What is commercial real estate?

what is commercial real estate

Commercial real estate(CRE), also called commercial property, is any property owned for the purpose of generating profit and real long-term wealth, either from rental income or capital gain.

The general types of commercial real estate are retail, office, industrial, residentials (apartment buildings) and hotels.

Here are types of commercial real estate;

  • Office buildings;
  • Larger apartment buildings (five units and more);
  • Industrial complexes,
  • Retail shopping centers,;
  • Warehouses;
  • Medical offices;
  • Mobile home parks;
  • Retail stores;
  • Restaurants;
  • Manufacturing plants;
  • Storage units;
  • Power centers;
  • Gas stations;
  • Trailer parks;
  • Marinas;
  • Hotels, motels, resorts, and the list goes on…
major types of commercial real estate
Office buildings

What are the major types of commercial real estate?

Office Buildings : A structure providing environments that are conducive to the performance of management and administrative activities, accounting, marketing, information processing, consulting, human resources management, financial and insurance services, educational and medical services, and other professional services. At least 75 percent of the interior space is finished to accommodate office users, but the rest of the space can include other uses such as retail, restaurant or fitness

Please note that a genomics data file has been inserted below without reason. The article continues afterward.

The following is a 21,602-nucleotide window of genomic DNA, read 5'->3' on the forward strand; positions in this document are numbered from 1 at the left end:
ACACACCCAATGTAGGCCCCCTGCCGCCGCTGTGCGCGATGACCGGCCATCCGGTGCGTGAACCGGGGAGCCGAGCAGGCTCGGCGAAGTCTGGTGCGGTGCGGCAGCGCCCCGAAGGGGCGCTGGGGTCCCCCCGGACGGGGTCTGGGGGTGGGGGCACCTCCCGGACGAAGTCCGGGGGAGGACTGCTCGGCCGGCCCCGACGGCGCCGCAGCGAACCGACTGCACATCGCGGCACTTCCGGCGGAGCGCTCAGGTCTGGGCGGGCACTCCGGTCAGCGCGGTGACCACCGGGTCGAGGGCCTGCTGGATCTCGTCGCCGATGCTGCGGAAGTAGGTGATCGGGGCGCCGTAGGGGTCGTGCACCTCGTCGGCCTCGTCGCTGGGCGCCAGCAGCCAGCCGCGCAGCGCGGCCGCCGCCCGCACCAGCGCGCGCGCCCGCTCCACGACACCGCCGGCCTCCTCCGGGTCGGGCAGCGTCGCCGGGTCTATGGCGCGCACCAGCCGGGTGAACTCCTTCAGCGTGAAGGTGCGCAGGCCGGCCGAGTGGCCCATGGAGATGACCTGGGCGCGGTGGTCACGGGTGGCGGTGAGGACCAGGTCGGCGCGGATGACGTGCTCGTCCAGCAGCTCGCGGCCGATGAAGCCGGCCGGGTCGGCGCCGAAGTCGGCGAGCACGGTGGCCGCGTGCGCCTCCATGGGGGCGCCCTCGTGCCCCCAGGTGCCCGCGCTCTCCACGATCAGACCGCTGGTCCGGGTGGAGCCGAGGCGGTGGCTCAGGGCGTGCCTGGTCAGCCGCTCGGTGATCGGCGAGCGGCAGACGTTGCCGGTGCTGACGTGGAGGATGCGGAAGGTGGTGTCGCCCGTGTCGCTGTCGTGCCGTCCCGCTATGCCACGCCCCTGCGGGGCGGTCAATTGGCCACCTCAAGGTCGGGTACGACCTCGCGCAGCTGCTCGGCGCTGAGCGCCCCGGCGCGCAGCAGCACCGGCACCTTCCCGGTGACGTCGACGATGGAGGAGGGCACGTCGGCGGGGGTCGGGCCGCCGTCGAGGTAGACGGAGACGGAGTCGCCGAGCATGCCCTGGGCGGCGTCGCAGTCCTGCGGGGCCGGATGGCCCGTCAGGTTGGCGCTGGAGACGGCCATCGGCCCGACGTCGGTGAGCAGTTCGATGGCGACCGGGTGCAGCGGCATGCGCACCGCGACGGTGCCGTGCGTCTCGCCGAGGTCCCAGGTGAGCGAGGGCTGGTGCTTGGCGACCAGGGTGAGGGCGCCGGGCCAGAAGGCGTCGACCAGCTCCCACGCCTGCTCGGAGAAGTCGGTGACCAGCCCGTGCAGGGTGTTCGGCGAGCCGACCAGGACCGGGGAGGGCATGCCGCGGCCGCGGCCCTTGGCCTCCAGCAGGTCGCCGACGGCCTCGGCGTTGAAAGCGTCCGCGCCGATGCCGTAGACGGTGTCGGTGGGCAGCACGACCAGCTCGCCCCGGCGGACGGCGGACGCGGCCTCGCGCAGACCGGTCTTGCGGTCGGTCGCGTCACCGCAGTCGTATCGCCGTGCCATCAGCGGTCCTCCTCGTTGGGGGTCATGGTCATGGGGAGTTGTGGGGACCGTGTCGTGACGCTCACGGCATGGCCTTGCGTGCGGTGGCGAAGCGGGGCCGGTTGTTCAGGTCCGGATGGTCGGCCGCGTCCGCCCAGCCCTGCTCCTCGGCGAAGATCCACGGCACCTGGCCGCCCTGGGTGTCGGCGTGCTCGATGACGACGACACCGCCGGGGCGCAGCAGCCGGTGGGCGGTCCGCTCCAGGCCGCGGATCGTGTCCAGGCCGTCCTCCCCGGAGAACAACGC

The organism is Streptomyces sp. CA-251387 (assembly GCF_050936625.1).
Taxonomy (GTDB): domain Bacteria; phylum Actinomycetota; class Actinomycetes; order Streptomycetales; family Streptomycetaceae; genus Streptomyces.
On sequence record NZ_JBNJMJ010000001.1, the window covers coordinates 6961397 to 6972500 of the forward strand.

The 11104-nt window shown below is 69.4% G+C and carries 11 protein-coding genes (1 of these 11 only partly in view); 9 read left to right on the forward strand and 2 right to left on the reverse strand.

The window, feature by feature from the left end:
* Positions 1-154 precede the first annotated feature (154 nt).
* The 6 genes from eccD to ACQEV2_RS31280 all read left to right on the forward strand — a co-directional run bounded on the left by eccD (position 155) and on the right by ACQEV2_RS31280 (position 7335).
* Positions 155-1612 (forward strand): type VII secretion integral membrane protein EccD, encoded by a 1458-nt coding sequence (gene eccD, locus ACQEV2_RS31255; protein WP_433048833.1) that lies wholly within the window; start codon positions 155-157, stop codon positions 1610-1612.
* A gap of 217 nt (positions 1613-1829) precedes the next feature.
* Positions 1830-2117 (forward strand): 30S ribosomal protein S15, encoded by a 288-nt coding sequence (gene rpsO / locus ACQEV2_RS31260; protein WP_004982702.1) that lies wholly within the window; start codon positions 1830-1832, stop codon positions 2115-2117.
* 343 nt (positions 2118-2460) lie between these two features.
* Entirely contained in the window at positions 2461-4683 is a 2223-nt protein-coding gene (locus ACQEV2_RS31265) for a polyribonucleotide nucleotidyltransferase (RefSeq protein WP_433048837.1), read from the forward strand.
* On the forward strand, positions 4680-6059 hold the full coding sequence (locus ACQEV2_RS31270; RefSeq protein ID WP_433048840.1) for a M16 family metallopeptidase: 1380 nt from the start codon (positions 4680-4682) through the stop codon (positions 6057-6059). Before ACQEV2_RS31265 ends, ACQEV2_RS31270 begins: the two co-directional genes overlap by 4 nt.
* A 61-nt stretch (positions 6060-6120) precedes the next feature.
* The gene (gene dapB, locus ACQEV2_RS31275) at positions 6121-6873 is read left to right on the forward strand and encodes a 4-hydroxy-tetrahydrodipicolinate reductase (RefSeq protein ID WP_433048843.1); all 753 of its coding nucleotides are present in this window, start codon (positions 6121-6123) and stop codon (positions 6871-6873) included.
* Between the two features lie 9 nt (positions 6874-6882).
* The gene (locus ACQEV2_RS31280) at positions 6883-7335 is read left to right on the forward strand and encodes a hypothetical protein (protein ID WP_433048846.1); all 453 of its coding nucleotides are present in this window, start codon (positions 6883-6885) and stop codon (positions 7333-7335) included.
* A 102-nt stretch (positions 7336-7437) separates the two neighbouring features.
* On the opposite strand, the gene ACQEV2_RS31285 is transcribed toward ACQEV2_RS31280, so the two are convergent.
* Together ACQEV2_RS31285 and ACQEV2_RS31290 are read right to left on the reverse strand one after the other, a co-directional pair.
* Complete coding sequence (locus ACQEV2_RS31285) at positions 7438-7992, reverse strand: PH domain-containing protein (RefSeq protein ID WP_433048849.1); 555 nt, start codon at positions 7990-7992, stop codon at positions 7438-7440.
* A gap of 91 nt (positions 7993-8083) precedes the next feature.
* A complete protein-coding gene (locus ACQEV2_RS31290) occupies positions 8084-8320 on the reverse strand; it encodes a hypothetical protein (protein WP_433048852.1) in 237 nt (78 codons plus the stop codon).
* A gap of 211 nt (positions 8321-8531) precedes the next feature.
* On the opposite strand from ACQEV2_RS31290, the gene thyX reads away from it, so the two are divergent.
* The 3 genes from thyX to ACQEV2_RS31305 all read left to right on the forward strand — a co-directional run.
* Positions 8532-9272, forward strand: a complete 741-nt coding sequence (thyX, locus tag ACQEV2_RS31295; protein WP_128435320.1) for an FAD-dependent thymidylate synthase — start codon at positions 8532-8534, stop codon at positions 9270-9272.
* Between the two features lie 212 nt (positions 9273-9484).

Office buildings are usually loosely grouped into one of three categories: Class A, Class B, or Class C.

  • Class A Building A classification used to describe an office building with rents in the top 30 to 40 percent of the marketplace. Class A buildings are well-located in major employment centers and typically have good transit, vehicular and pedestrian access. Additionally, they are located adjacent to or in proximity to a high number of retail establishments and business-oriented or fast casual restaurants. Building services are characterized by above-average upkeep and management.
  • Class B Building A classification used to describe an office building with rents that are based between those of Class A and Class C buildings.Class B buildings are in good to fair locations in major employment centers and have good to fair transit, vehicular and pedestrian access. They are located adjacent to or in proximity to a moderate number of retail establishments and businessoriented or fast casual restaurants. Building services are characterized by average upkeep and management.
  • Class C Building A classification used to describe an office building with rents in the bottom 10 to 20 percent of the marketplace.Class C buildings are in less-desirable locations relative to the needs of major tenant sectors in the marketplace. They can be older, neglected buildings in good locations or moderate-level buildings in poor locations, so transit, vehicular and pedestrian access may vary. Typically, fewer amenities and restaurants are found in or near these buildings, and they are usually of moderate to low quality. Building services are characterized by below-average upkeep and management.